Palo Alto, Calif.-based Sentius Corp. has developed a technology intended to shatter language and literacy barriers. Called RichLink, the software automatically annotates documents on web sites, intranets, and CD-ROMs, allowing readers to understand the meaning, background, and intent of each word, regardless of language or social background.

With RichLink, the company claims, each word or picture in a document can be automatically linked to supplemental information or multimedia content contained within an external database or group of databases residing on a server. RichLink embeds this information directly into the document with a minimal increase in the document’s size.

When a reader wants more information about a particular word or phrase–such as a definition, translation, or example–he or she clicks on the word and a pop-up display presents the information. Pop-up displays can draw information from one or more standard databases or can be customized with an easy-to-use editing tool, Sentius says.

“The objective is instant, on-the-fly understanding,” said Marc Bookman, Sentius founder and chief executive officer. “RichLink enriches the reader’s learning experience in the most convenient way possible, maximizing comprehension while reducing reading time–all without altering the face of the document, incorrectly defining content, or forcing the reader to travel to another site.”

The technology’s creators believe it can have a tremendous impact in educational settings–particularly in today’s climate, where most non-English-speaking students are mainstreamed quickly into English-speaking classrooms.

“We think we have a unique solution that addresses the issue of diversity in the classroom,” said Steven Epstein, vice president for market development. “If you translate a document for someone, you’re almost doing them a disservice. By annotating the English, we’re giving them the support they need in the context of a learning exercise. Our goal is to get people reading in other languages more quickly.”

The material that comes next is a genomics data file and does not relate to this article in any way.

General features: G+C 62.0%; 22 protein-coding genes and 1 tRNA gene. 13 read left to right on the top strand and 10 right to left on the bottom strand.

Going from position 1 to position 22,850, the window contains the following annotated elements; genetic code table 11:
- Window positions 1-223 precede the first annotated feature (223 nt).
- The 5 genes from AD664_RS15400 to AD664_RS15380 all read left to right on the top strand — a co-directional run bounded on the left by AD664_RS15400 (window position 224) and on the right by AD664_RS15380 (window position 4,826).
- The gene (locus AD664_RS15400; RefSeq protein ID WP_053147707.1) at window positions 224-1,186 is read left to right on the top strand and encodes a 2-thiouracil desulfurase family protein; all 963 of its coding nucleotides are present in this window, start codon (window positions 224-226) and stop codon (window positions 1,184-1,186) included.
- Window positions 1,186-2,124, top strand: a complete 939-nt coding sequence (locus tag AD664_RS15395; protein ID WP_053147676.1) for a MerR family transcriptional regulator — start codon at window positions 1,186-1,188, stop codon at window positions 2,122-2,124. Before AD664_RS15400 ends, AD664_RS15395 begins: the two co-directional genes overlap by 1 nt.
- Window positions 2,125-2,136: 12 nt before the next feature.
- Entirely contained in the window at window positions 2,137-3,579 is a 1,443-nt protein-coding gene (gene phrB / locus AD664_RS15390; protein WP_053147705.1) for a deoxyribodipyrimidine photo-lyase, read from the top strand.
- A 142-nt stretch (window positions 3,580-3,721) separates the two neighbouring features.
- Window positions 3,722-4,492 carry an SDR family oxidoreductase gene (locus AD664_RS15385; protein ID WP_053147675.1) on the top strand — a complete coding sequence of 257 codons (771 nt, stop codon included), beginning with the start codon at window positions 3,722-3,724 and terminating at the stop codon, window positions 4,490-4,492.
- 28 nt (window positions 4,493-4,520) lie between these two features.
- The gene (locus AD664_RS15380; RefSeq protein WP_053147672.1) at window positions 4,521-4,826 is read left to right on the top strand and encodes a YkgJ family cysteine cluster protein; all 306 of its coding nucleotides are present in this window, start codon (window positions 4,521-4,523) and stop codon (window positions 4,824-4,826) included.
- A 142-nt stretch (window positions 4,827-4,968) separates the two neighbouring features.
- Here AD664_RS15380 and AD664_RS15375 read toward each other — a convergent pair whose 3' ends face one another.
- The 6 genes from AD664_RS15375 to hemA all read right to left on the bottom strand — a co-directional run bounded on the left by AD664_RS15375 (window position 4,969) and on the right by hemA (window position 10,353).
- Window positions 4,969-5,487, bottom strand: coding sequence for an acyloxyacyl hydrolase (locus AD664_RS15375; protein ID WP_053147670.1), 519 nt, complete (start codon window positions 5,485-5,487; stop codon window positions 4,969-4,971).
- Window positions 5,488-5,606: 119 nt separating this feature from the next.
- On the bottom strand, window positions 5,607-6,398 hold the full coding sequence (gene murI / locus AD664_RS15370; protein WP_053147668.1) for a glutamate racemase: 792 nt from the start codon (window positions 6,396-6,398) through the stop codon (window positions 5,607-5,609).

How RichLink works

According to Sentius, the technology behind RichLink takes the idea of hyperlinking to another level to encompass definitions, translations, picture files, sound files, and other utilities located in a separate database.

To annotate a document, you set up a profile for it. An autolink command lets you annotate each word automatically, using the database you specify. For example, you can use the autolink command to annotate each word of an English-language document in Spanish using an English-to-Spanish translation database.

Using the software’s authoring tool, you can also customize your annotations. According to Sentius, all it takes to use the authoring tool is a knowledge of basic word processing.

Customizing a document profile lets you account for idioms, figures of speech, and hard-to-translate phrases that trip up other translation software, the company said. For example, you can select and annotate the phrase “raining cats and dogs” so when a reader clicks on any word, a pop-up screen will tell the reader what the whole phrase means.

The software’s creators envision other custom applications as well, such as word-by-word sound clips that demonstrate proper pronunciation or picture files that give the visual representation of a word. Such tools could open the door to literacy for students with learning disabilities as well as for non-English-language students, Bookman said.

Recent applications

RichLink is being used by Japan’s largest news service to annotate its English language news feeds from sources such as the New York Times and San Jose Mercury News with pop-up translations into Japanese. And English professor Diane Middlebrook is using RichLink in an innovative way to teach a course on Ovid’s “Metamorphoses” at Stanford University this term.

“Each student is assigned a few lines of the poem to research and annotate,” Middlebrook said. “Students will use the authoring tool to add their commentary to the text. At the end of the semester, we’ll have a full body of work that others can use to analyze the poem.”

The basic authoring tool and the plug-in required to read a document annotated with RichLink are available for free download from Sentius’ web site. The company sells its automated databases, which include the American Heritage Dictionary of English as well as Spanish and Japanese translation databases. French and German databases will be available soon, the company said.

Sentius Corp.

Stanford University